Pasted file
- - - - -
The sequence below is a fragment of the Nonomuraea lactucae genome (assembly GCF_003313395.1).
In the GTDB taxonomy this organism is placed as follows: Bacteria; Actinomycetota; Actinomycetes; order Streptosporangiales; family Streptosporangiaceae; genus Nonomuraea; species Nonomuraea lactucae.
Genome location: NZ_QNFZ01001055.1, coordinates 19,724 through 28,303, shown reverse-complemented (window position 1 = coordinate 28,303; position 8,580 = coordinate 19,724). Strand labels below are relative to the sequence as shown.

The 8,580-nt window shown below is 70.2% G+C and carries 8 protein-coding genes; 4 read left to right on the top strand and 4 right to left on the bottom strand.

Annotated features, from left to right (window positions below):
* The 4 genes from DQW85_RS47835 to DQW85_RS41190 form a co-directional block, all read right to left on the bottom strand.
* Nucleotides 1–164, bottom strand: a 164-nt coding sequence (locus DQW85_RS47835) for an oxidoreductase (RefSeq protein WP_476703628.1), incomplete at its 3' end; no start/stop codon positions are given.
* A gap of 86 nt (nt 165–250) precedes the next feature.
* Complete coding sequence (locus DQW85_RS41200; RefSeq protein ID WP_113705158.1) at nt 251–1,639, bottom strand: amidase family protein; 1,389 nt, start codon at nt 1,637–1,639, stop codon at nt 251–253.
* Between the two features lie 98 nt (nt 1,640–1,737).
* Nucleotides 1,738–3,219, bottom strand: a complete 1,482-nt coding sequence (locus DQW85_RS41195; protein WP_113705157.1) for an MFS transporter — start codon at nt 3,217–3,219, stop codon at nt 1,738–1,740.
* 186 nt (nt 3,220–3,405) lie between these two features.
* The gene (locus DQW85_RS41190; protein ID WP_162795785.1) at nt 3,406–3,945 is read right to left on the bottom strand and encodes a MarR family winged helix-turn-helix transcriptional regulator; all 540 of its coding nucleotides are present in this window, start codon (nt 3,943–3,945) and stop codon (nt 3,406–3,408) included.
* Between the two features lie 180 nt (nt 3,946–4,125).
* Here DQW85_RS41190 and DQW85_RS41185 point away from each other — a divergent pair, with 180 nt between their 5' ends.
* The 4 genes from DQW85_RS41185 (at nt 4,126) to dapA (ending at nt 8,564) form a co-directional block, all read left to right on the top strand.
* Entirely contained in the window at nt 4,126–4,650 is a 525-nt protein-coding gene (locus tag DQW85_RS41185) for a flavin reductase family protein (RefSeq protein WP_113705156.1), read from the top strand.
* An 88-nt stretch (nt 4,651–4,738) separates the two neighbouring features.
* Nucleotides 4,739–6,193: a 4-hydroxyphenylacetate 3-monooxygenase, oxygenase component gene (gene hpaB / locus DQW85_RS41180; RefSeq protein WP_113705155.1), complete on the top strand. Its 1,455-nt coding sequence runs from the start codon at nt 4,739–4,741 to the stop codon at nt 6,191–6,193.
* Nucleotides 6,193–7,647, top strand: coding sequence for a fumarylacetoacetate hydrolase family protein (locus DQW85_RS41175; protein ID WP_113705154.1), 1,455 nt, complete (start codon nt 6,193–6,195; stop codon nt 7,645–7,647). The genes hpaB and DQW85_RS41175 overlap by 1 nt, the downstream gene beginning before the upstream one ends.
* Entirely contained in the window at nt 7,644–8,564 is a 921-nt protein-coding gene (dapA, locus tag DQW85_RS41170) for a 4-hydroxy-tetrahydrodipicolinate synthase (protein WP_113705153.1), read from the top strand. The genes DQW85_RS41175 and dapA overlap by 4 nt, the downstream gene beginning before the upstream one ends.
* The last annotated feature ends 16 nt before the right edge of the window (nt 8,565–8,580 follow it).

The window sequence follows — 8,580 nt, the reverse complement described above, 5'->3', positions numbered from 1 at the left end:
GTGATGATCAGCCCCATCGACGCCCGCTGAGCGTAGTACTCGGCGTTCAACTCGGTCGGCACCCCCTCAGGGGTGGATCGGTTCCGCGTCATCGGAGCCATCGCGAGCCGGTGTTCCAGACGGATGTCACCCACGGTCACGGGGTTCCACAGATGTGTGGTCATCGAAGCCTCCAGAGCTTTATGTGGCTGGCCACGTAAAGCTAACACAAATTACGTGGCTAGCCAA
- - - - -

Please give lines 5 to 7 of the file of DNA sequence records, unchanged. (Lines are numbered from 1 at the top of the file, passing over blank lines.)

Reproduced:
Annotated features, from left to right (window positions below):
* The 4 genes from DQW85_RS47835 to DQW85_RS41190 form a co-directional block, all read right to left on the bottom strand.
* Nucleotides 1–164, bottom strand: a 164-nt coding sequence (locus DQW85_RS47835) for an oxidoreductase (RefSeq protein WP_476703628.1), incomplete at its 3' end; no start/stop codon positions are given.